Continuing on with Darwin’s Pious Idea, Sociobiology was introduced to the public in 1973 with E.O. Wilson’s Sociobiology: The New Synthesis. It was really an attempt to subsume all the behavioral sciences under the all encompassing canopy of biology, and, of course, an ultra-Darwinian version. It really had grander goals that those, as it even wished to displace philosophy itself, especially in the area of ethics. Cunningham notes beautifully what it really amounted to:

“From our poetry, our sorrows, our desires, sexual and otherwise, there now echoed another accompanying meaning, for there, within each bunch of roses offered on Valentine’s Day, lay the worm of natural selection.”

The critical failure of Sociobiology was its belief that it could leave out mind and culture in its algorithm. But let’s give credit where credit is due. Even those hardly enamored with transcendental, platonic, or theistic theories of being or biology, saw the problems inherent in a project like Wilson’s.

“In response to Wilson’s work, some of his closest Harvard colleagues, including Stephen J. Gould and Richard Lewontin, formed the Sociobiology Study Group. They published a letter denouncing his work, feeling no need to show it to Wilson beforehand, their main criticism being that it was not science but politics, reminiscent of social Darwinism. As Rose, Lewontin, and Kamin put it, sociobiology ‘combines vulgar Mendelism, vulgar Darwinism, and vulgar reductionism in the service of the status quo.’ Indeed, in the 1980s the British philosopher Mary Midgley referred to sociobiology as the biology of Thatcherism. Her point was that sociobiologists appeared to look at everyday life and read it through a Darwinian lens—competition, for example—only to arrive at just what we would expect in a Darwinian world. So the worry was that it was somewhat of an apologist for capitalism…largely due to the reaction it received, sociobiology went out of fashion pretty quickly.”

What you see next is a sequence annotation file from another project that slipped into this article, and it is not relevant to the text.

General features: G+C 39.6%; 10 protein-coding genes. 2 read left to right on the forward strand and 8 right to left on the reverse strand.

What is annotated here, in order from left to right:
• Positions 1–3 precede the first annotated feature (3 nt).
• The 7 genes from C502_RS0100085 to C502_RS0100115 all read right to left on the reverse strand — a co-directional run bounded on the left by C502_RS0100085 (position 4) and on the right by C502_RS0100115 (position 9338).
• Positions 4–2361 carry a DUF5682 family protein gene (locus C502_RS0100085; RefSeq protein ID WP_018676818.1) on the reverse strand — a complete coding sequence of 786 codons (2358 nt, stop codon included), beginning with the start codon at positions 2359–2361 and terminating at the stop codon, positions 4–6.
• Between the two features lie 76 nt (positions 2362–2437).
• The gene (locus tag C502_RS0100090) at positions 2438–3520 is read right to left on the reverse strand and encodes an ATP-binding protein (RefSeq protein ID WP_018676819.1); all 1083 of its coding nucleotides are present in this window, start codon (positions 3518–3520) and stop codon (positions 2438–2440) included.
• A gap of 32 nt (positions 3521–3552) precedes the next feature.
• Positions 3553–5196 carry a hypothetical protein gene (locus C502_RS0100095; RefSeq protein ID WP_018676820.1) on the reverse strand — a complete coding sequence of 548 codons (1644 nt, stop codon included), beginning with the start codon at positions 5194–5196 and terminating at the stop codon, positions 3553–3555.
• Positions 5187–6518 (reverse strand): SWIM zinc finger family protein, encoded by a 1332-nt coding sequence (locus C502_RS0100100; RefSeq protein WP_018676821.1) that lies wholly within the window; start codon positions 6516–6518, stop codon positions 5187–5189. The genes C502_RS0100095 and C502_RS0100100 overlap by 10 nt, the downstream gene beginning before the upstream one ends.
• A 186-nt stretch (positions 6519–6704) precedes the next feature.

Good riddance.

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5 Responses to Sociobabology

  1. Burk Braun says:

    However, the irony is that what was political was Gould et al.'s critique. Sociobiology is back in spades, as we learn more about our nature/nurture process and genetic inheritance.

    The critic's history is as tawdry as they come…

    You will enjoy this measured review.


  2. Darrell says:

    Back in spades? It is as controversial as it ever was. Name one thing we have learned, that has made a consensus of the these critics say, “Oh, wow, Wilson was right after all.”

    The true irony is that Gould, et al, knew they were being political while Wilson did not and never really understood that he was even when it was pointed out to him. This is what happens, when like Michael Scott of The Office, one is so blind to his own cluelessness. The fate of all “true believers.”


  3. Burk Braun says:

    Well, all I need to refer to is the Stanford philosophy entry:

    “… by demonstrating that current studies of evolution and human behavior are based on Darwin's arguments for evolution (properly updated), we gain a strong rationale for thinking that something closer to sociobiology than to disconnectionism is needed to properly understand human sociality.”